Hon. Towsend Scudder
Inducted into the Hall of Fame in 1995
For Service to the Organization prior to 1950
The biography of Honorable Townsend Scudder is easily found in the political graveyard of the past. In the primary elections in 1923 Teddy Roosevelt was running for delegate to the Republican National Convention and had been making a number of speeches denouncing the activities of the Ku Klux Klan. The Klan mounted a vigorous campaign against him in upstate New York and to a lesser extent on Long Island. Shortly before the primary he had to make a speech at Auburn, New York, and he asked his wife to telegraph anyone she could think of to enlist their support for his cause. She mistakenly sent a telegram to Judge Townsend Scudder, the leading Democrat in Nassau County at the time. Judge Scudder, an Honorary member of Matinecock Lodge, Past Grand Master of Masons in the State of New York, and an eminently fair and honorable man, telegraphed back: "CONFINED TO MY HOUSE WITH SICKNESS BUT WILL REACH PROPER PEOPLE AND DO MY UTMOST." Roosevelt was elected.
Dubbed as the trial of the century by news media of the day, the notorious Snyder-Gray murder case inspired much in the way of art, both literary and theatrical. Two of the greatest classics of film, Double Indemnity and The Postman Always Rings Twice, were inspired by the murder of Albert Snyder in 1927. The jury found the defendants guilty of first-degree murder and on May 13, 1927, Honorable Townsend Scudder sentenced both to death by execution. Ruth Snyder was the first woman to die in the electric chair in NY State.
Judge Scudder saw a male he wanted to purchase while visiting a Chicago kennel and the terms of the sale were he must buy the entire kennel in order to obtain Ch. Blackstone Chief. Among those 32 was a young red puppy sired by Blackstone Chief that Scudder named Robinhurst Foreglow. Herman Mellenthin greatly admired the dog and even though he was not producing well with the Robinhurst bitches Herman went looking for just the right bitch making a trade for her ownership. He brought his newly acquired Res Dolly to Foreglow and cocker history was written when Red Brucie was whelped 9 weeks later. Foreglow, bred to Billy Payne’s Westminster Best In Show winner, Ch. Midkiff Seductive, would produced the black/white, Ch. Midkiff Miracle Man, two-time winner of Best In Show at ASC in 1925 and 1926. It was from Robinhurst Kennels that legends sprang and the breed would reach a new plateau.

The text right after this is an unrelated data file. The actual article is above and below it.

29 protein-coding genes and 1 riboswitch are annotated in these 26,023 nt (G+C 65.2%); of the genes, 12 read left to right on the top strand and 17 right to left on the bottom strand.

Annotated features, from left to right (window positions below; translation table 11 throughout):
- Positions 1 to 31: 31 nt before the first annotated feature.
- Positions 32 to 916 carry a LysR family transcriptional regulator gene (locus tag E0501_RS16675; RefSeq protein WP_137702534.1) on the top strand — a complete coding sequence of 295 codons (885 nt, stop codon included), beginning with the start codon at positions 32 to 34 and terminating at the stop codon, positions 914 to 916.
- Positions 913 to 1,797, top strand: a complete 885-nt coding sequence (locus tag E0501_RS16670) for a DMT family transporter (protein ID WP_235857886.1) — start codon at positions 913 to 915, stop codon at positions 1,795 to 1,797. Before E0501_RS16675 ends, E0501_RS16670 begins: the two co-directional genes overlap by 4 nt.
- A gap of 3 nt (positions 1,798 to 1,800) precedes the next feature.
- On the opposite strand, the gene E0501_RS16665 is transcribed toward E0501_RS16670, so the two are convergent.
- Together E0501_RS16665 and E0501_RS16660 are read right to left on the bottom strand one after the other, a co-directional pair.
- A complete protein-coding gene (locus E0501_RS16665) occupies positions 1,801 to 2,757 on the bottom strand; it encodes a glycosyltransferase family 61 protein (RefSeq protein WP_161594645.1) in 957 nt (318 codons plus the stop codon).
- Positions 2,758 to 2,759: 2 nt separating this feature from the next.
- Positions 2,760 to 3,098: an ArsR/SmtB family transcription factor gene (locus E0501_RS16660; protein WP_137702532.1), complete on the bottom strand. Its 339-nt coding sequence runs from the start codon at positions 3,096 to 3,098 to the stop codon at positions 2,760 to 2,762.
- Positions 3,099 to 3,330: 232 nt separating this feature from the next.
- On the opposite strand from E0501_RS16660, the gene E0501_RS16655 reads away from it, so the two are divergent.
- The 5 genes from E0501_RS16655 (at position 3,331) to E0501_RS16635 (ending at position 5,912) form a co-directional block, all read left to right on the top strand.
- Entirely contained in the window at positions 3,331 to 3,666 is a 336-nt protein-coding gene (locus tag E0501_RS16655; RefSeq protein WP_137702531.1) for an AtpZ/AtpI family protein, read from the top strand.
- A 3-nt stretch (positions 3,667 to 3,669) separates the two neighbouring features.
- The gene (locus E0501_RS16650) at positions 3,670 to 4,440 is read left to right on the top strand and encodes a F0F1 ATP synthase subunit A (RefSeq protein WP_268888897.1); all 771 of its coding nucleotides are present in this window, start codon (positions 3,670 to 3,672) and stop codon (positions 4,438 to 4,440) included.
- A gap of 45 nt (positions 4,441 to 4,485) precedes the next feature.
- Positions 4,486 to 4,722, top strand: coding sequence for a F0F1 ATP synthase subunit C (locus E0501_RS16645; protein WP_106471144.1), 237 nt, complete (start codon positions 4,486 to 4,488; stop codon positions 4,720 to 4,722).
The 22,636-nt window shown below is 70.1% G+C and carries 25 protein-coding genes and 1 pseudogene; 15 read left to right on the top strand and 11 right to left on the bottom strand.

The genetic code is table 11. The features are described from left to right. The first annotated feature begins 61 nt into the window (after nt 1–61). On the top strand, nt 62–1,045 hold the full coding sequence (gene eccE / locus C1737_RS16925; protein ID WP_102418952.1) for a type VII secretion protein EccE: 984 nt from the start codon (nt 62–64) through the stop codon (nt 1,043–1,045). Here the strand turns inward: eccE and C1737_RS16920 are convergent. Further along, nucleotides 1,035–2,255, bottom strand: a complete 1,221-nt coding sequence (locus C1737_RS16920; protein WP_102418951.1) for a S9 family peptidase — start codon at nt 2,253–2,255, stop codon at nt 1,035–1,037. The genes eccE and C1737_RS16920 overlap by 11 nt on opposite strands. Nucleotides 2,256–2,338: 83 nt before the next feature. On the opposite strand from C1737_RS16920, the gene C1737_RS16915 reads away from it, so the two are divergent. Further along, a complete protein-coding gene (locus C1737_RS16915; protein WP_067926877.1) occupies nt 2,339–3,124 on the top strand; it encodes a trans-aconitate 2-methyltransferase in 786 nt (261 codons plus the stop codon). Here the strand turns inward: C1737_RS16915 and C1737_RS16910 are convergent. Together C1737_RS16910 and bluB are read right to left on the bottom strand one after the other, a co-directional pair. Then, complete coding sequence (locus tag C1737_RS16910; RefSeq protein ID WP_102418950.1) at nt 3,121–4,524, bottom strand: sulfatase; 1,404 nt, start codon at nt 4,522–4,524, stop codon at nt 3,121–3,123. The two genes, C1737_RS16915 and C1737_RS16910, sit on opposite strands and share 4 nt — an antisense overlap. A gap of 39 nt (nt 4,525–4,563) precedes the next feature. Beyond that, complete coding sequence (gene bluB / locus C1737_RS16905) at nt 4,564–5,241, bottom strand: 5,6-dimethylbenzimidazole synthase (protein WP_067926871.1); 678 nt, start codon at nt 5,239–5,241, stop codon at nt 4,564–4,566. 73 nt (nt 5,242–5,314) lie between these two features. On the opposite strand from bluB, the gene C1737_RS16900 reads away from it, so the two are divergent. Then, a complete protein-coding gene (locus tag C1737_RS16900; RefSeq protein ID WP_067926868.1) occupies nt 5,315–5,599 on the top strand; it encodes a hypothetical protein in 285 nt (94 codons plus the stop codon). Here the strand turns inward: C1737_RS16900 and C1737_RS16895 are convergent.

Scudder was not only an ASC delegate, but he was also an AKC Director (Feb. 1919 - Jan. 1923 and again from June 1932 to July 1939) and he is listed in the AKC Source Book (the history of the AKC 1884-1984). He served as President Emeritus of ASC and was a charter member of the ECSCA. His assistance was instrumental in gaining recognition for the English Cocker as a separate breed.
Few, if any can of today’s English Cocker fanciers can realize how much Judge Scudder did to preserve and promote our breed. The English Cocker Spaniel Club formed in 1935, had only about 10 active members, and it was 11 years later became a breed in it’s own right. Throughout that time Judge Scudder worked indefatigably at whatever was needed to help the breed along. With us, he worked for more than a year in drafting a standard: he wrote scholarly articles for the purpose of instructing the public on the differences between the 2 cockers. He was always ready and willing to assist newcomers and to advise the inexperienced. (Geraldine Dodge, Popular Dogs, April 1960)
He died at his home in Greenwich, Connecticut on February 22, 1960 at the age of 95.
Wilma Parker, Curator, ASC Archives